CAMBRIDGE, MA.- The Carpenter Center for the Visual Arts
at Harvard University presents Frame by Frame: Animated at Harvard, an exhibition showcasing Harvards animation history including rarely-seen films retrieved from the Harvard Film Archive, works by worldrenowned animation faculty, as well as animation by current and former students.
The birth of animation at Harvard goes back to the opening of the Carpenter Center in 1963. Former director Robert Gardner engaged John and Faith Hubley as teachers, the first in a long line of distinguished animators to teach at Harvard. In the mid-1960s, Derek Lamb, via the Film Board of Canada in Montreal, taught and mentored Caroline Leaf and Eli Noyes, both pioneers in their field. Subsequent faculty in animation have included Jan Lenica, George Griffin, Mary Beams, Frank Mouris, David Anderson, Dennis Pies, Janet Perlman, Suzan Pitt, Caroline Leaf, Piotr Dumala, Steven Subotnick, Wendy Tilby, Simon Pummell, and Andreas Hykade. Ruth Lingford is currently professor of the practice of animation, and the 2009-10 visiting faculty are David Lobser, Dan Sousa, and Sarah Jane Lapp.
Animation tends to be a condensed art form, using metamorphosis and metaphor to collide and expand meaning. In this way it resembles poetry. It is a way of expressing and communicating invisible, abstract ideas, allowing us to analyze and deconstruct time and to understand movement as both a liquid flow and a sequence of distinct infinitesimals. While only a few students specialize in animation for their final thesis work, a wide range of students take one or two animation classes during their time at Harvard. Students are encouraged to use the particular demands and rewards of animation to help them think differently about the world.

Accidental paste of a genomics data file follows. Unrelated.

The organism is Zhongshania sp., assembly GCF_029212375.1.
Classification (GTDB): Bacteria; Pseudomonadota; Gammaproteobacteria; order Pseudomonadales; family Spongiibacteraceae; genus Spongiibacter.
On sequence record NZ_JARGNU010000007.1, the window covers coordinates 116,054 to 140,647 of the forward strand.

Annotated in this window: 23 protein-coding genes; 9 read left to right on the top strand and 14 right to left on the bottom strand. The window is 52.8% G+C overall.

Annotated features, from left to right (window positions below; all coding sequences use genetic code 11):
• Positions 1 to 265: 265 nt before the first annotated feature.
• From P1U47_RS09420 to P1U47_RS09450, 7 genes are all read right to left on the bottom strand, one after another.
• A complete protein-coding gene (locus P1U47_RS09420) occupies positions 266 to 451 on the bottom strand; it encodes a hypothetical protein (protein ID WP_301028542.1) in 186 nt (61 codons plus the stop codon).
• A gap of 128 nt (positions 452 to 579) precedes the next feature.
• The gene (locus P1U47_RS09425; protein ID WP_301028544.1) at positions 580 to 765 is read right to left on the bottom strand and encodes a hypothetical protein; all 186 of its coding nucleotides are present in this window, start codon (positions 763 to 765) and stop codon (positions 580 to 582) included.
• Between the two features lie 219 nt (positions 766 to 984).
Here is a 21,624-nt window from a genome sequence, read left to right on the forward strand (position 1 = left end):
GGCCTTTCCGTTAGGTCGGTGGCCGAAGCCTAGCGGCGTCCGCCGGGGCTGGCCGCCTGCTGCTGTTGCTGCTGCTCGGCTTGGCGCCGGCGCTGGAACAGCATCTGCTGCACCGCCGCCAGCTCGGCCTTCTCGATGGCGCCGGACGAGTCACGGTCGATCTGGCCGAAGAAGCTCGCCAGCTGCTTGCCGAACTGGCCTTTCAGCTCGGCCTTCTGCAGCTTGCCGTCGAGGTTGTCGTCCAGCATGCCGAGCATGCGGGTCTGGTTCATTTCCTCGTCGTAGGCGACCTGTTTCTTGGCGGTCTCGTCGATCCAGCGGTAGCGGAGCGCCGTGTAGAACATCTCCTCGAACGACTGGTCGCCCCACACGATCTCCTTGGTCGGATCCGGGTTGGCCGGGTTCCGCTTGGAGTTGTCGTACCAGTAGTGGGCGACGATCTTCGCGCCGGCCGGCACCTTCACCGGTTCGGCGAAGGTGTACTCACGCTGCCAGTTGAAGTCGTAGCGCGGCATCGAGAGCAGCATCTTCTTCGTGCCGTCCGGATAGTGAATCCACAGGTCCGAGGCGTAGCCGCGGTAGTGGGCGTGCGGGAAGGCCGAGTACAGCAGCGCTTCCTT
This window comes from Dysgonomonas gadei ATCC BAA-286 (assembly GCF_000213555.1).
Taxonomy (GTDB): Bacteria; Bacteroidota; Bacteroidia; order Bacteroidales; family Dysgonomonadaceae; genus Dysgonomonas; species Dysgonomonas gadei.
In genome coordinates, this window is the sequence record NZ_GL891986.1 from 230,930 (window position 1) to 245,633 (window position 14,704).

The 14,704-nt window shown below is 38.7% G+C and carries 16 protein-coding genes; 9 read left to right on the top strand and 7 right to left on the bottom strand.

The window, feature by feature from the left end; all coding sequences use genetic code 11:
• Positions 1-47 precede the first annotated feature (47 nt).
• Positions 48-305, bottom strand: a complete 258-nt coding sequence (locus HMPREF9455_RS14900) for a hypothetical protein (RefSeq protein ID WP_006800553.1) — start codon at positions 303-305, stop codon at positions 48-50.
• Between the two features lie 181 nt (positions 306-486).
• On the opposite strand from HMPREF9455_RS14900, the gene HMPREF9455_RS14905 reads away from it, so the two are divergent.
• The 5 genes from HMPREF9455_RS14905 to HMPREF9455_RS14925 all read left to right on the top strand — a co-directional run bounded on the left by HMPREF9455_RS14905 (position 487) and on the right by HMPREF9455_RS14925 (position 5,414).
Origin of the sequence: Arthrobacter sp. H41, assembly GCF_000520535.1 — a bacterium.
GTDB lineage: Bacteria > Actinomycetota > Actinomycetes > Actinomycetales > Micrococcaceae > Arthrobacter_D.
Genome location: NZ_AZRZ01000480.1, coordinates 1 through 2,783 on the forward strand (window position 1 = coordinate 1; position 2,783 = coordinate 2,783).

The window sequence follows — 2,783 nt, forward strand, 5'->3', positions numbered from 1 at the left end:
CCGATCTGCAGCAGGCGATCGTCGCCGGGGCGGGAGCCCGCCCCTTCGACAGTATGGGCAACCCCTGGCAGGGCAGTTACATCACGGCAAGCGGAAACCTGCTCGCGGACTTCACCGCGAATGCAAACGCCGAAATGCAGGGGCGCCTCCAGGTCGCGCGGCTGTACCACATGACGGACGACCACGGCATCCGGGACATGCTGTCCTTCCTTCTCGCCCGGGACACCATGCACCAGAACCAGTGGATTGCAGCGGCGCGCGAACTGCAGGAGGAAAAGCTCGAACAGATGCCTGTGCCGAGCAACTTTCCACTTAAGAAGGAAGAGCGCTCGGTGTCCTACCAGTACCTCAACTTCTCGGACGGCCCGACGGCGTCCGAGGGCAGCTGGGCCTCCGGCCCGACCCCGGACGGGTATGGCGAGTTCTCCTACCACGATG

Frame by Frame will feature classic films from the Harvard Film Archive including Caroline Leafs Sand or Peter and the Wolf, a loose interpretation of the fable Peter and the Wolf. The film marks the start of Leaf's technique of underthe-camera animation, which she developed in subsequent films; in her hands the extraordinary graphic possibilities of sand are revealed. Produced during a stay at Harvards Film Study Center by famed Polish animator and poster designer Jan Lenica, Landscape (1974) invokes the artists Nazi occupation experience. Asparagus (1979), by Suzan Pitt, was called
one of the most lavish and wondrous animated shorts ever made, an overwhelming visual experience. by award-winning animator and animation historian John Canemaker.
Frame by Frame will also feature a wide selection of student films, including early films of historical significance as well as work from animation classes at Harvard over the last five years. The pioneering Clay or Origin of the Species (1965), by Eli Noyes, received an Academy Award nomination for Best Animated Short Subject and is one of the earliest examples of clay animation. Frank Film (1973), by Frank Mouris, won the Academy Award for Best Animated Short Subject in 1974 and was selected for preservation in the United States National Film Registry by the Library of Congress in 1996. On view by Amy Kravitz, BA Harvard, MFA Cal Arts and currently professor of animation at the Rhode Island School of Design, is River Lethe (1985), an abstract visual poem in five parts created using atypical materials such as rubbed and erased graphite, pigment, and aluminum powders. I hate you dont touch me or Bat and Hat, by Becky James (Harvard 07) won Special Jury Award for Animated Shorts in the 2008 SXSW Film Festival in Austin, Texas.
Other student work includes Rorschach (2006), by Tessa Johung, an inkblot test that asks us to recognize the subconscious within the physical human body; Plume (2006), by Maya Erdelyi, a cut-paper animation about birth, love and the cycles of life; Leftovers (2006) by Tim Reckart, a story of unrequited love between an old man who wants a friend and a squirrel who wants a sandwich; Katharine Woodman-Maynards The Space Inside (2008), a film that looks at the relationship between rural and urban life; Do Rivers (2009), by David Rice, exploring the relationships between people and landscapes as mediated by fantasy and nightmare; and Kapsis (2009), an 8 minute video-art piece by Yen-Ting Cho, portraying a Nahua myth of a young girl who becomes a starfish.